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review 2017-07-16 09:16
Some are Eventual
Everything's Eventual: 14 Dark Tales - Stephen King

This is a very well put together collection. What I mean is, almost a third in, it was good, but not awesome. Too much male perspective, maybe. But then it kept getting better an better, and I finished it very satisfied. Not as good as "Nightmares and Dreamscapes", but better than "Skeleton Crew" in my love vs meh stories ratio.

Autopsy Room Four: Weird mix between humorous and harrowing. Likely most of the laughs were out of sheer adrenaline.

The Man in The Black Suit: Childhood nightmare. That dialogue was... *shudder*

All that you love will be carried away: Dreary. Reminded me of Road-work, and his Bachman's writing.

The Death of Jack Hamilston: I guess this one goes in the same bunch with "The Fifth Quarter", but even more "The Wedding Gig". Not my thing.

In the Deathroom: Lots of testosterone on this one too, but it was awesome.

 

It occurred to Fletcher that in the end there might only be one way to tell the thugs from the patriots: when they saw their own death rising in your eyes like water, patriots made speeches. The thugs, on the other hand, gave you the number of their Swiss bank account and offered to put you on-line.

 

And that great line. I'm sure I've read it before, but I can't remember where.

The Little Sisters of Eluria: Bitter-sweet spoiler. Another reminder that I have to get this saga once and for all. And a big time *Ick!*

Everything is Eventual: So disturbing, to read what the young guy says, but to also read between the lines, waiting for the other shoe to drop for him too. "Firestarter" world?

Theory of Pets: I almost busted something laughing. Then it turns on you. Loved it.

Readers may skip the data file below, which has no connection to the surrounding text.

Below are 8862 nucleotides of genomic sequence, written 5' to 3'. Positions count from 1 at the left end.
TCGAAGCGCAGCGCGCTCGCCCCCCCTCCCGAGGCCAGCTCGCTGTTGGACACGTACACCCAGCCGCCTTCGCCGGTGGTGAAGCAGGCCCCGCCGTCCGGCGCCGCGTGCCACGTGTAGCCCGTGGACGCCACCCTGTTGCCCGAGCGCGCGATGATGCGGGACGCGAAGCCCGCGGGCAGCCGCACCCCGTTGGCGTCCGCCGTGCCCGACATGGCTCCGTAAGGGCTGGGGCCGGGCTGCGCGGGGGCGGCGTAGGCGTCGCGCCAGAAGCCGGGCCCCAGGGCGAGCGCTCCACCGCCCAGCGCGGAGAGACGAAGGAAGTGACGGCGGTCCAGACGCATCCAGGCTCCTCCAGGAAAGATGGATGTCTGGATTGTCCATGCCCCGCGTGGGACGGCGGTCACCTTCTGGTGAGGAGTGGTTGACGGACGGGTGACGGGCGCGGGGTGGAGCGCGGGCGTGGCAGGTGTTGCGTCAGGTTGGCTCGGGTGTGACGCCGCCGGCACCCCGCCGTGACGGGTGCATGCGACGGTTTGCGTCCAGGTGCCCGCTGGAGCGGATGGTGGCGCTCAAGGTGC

Road Virus Heads North: Revisited themes.

Lunch at the Gotham Café: It misleads you very nicely. It was great.

That Feeling, You Can Only Say What it is in French: Jesus! (yeah, terrible irony). This one was the best and most disturbing for me.

1408: King going Lovecraftian on you.

Riding the Bullet: Starts disturbing, gets harrowing, ends... bittersweet?

Luckey Quarter: That was depressing. I also kept wondering if she was an addict.

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review 2017-06-13 17:41
Lovely if a bit heavy handed
The Voyage of the Dawn Treader - C.S. Lewis,Pauline Baynes

This was a lovely read. A great opening line, lots of magic and adventure, and Reepicheep, a character that has shot to my favorites list.

 

I have issues with the fact that Aslan was mixed up with turning around every bad habit or decision, because it says redemption or improvement is impossible without religion to me. I like the concept of free will, and I like to think we can pick the right path without constant divine nudges, so a start docked for the heavy handedness.

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review 2017-05-17 00:23
Incoming Rant
The Sun Also Rises - Ernest Hemingway

You know, I'd read in some posh literary review that Jake and Brett were two of Hemingway's most lovable characters, but I really can't see how that could be. I get he was painting an era, but I had the same difficulties I had with Fitzgerald's "Great Gatsby": I was bored by the characters misery (first world high class problems, people, that's what you have!); and I was enraged by the chaos and destruction they sowed all around themselves with their callow carelessness. Stupid egotistical brats.